I clearly remember when insulin pumping was first brought up to us. We were just out of the hospital and beginning to reach out to people in person and over the Internet. People urged us to look into pumping as soon as possible. I kind of tuned them out. I was so incredibly overwhelmed with the sheer acceptance and day to day management of the disease as it is taught at the hospital. I had no more energy left to even think about options. Just get us through the day! Sometimes it has been just get us through the hour.
Even as our confidence grew and we realized Alex was one of the few at events we attended not on a pump, I just couldn't bear to think about it.
I'm not sure when that changed or why. But somewhere around April, I started doing some research online and attending a few local events where local vendors were present to view pumps in person. Alex had a friend at school newly diagnosed in January who was getting a pump around that same time. She suddenly started asking me when she was getting a pump.
By mid-May, I was ready to initiate the process and with the approval of our endocrinologist, we moved forward with required pre-pumping classes and so forth. I had no idea how we would pay our portion of it, but we were going to make it happen.
Through all of it, I have read so many sites and stories of problems and complications that can happen. I've also talked to countless people warning me that starting on the pump can be extremely frustrating with numbers all over the place.
Today, in fact about exactly now as I blog, Alex has been pumping for 1 week. It has been the best week of our diabetes timeline. I don't think I realized just how much stress that syringe and vial gave us each time a meal or snack crept up on us. And there are quite a few meals and snacks each day! And no matter how much we tried, we would seem to have trouble with Lantus. Alex screamed that it burned. Some of it leaked out. We were constantly changing the amount because she has had some wicked highs. her A1C went up in the last 2 months. No matter what we've done it feels like we haven't been able to have more than maybe one target number a day. I was getting up twice a night to correct her from some crazy highs.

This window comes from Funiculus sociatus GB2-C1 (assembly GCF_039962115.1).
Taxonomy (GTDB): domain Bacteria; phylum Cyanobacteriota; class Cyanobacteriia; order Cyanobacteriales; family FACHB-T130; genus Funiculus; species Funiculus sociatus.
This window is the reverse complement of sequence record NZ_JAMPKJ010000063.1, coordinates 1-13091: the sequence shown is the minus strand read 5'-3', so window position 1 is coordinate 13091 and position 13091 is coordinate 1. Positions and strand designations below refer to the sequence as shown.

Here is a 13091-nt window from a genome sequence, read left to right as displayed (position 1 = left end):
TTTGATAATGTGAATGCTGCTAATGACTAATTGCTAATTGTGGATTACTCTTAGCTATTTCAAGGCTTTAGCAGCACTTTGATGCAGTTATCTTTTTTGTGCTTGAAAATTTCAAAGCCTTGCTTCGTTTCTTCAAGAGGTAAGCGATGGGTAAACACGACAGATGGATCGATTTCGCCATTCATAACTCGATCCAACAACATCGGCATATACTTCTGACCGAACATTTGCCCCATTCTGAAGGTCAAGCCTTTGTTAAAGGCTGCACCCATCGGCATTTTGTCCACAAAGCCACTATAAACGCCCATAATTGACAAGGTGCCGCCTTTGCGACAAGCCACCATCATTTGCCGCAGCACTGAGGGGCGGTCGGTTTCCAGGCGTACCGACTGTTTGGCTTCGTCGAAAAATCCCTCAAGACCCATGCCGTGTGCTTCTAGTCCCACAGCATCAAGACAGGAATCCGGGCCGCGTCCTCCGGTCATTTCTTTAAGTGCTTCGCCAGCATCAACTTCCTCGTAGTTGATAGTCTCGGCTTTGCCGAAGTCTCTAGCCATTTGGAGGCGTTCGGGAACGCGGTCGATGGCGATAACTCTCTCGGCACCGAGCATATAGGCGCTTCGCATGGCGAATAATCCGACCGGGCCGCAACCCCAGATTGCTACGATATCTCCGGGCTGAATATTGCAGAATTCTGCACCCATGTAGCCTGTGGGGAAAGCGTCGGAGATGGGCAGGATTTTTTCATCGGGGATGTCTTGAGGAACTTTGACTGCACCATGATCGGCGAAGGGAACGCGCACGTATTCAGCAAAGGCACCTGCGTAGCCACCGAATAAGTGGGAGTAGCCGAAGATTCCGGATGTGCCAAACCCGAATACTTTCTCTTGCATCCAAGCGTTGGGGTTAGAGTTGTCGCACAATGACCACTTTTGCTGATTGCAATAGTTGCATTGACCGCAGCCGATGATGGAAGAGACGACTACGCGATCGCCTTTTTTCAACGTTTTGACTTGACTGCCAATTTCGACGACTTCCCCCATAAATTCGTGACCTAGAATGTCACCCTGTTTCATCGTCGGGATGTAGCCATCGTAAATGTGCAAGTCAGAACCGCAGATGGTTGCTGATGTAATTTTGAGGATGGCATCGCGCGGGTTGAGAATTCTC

1 week into the pump and I'm seeing more and more numbers around target. Her night numbers are not soaring up to 300. We've changed her set 3 times since the insulin start. I totally expect and know there will be infusion set problems. But I thank my lucky stars she has not yet had set problems - it has bolstered our confidence so much! We needed that! I needed that! The site changes are not difficult or tedious. Alex is much more relaxed about getting them as opposed to the shots. It's so nice to hit a few numbers on a screen and deliver her insulin.
We did basal testing a few nights ago to study her nighttime highs and change some basal settings to help that. We've made a few changes and seen better numbers. Today we made a few more changes and I hope it keeps us moving in the right direction.
I wasn't sure how this was going to be, but so far, I'm super happy with insulin pumping. Alex is ecstatic. She doesn't even want to put the pump inside her clothing. She wears it proudly clipped outside her skirts or on her shirt. It's been an awesome week. I'll take it...one week at a time...